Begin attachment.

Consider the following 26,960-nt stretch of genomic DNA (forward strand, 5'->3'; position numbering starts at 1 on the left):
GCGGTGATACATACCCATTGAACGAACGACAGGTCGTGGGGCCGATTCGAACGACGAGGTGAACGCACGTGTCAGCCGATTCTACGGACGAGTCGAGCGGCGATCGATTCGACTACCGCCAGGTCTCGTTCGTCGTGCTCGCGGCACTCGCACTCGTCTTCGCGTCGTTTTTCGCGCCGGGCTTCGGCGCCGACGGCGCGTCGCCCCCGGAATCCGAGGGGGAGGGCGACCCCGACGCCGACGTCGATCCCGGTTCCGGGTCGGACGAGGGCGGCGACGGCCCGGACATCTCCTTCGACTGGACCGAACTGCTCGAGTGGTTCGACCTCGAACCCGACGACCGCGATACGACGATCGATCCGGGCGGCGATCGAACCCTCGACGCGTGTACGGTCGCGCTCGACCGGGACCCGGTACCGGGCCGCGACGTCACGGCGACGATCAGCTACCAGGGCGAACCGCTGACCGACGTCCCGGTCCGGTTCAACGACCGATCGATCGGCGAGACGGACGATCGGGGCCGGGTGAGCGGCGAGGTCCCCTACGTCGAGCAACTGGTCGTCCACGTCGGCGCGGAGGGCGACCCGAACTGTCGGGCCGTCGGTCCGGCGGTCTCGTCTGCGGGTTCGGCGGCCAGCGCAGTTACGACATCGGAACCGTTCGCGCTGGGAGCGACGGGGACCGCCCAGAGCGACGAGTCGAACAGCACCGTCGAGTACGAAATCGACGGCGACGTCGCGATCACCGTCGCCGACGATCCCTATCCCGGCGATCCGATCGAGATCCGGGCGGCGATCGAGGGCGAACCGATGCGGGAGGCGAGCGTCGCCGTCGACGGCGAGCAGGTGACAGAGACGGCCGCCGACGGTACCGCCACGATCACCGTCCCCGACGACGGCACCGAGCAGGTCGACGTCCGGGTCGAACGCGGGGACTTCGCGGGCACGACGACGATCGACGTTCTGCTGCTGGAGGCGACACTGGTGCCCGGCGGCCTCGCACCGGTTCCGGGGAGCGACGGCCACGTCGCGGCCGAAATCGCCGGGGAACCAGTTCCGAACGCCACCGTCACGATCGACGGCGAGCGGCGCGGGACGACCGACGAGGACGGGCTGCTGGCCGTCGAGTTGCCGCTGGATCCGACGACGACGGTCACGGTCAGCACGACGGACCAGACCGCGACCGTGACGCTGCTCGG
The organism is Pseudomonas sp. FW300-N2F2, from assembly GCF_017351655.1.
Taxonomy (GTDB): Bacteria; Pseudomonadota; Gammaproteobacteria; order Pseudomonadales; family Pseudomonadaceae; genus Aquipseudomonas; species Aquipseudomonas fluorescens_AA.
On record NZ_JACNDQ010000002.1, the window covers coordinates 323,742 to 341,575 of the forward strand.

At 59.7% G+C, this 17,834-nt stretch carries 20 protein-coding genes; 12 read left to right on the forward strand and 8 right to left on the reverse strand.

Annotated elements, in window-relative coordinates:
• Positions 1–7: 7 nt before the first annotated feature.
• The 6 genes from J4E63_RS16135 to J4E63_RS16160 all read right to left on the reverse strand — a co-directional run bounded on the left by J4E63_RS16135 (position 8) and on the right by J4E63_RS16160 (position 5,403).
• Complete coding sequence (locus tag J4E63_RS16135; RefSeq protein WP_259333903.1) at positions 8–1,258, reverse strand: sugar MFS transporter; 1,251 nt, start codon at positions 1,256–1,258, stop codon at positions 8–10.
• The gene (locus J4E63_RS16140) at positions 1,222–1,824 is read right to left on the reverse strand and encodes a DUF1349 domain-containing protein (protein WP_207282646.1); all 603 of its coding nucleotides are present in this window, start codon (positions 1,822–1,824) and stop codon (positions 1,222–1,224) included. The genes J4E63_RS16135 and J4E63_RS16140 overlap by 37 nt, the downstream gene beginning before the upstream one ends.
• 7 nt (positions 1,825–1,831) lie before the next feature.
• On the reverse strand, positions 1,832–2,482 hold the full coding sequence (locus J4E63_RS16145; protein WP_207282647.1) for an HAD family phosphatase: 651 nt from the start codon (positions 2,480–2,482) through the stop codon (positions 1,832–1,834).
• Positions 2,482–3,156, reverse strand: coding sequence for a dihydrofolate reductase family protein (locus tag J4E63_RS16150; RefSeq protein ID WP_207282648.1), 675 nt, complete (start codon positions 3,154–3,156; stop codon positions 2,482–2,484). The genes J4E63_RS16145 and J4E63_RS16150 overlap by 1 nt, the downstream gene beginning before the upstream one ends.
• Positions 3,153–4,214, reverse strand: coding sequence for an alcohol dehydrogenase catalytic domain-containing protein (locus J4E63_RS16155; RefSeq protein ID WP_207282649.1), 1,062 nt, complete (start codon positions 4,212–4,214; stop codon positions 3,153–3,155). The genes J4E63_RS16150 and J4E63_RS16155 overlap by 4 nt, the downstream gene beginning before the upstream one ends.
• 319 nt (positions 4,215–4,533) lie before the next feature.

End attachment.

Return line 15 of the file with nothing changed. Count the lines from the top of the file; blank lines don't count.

• Positions 3,153–4,214, reverse strand: coding sequence for an alcohol dehydrogenase catalytic domain-containing protein (locus J4E63_RS16155; RefSeq protein ID WP_207282649.1), 1,062 nt, complete (start codon positions 4,212–4,214; stop codon positions 3,153–3,155). The genes J4E63_RS16150 and J4E63_RS16155 overlap by 4 nt, the downstream gene beginning before the upstream one ends.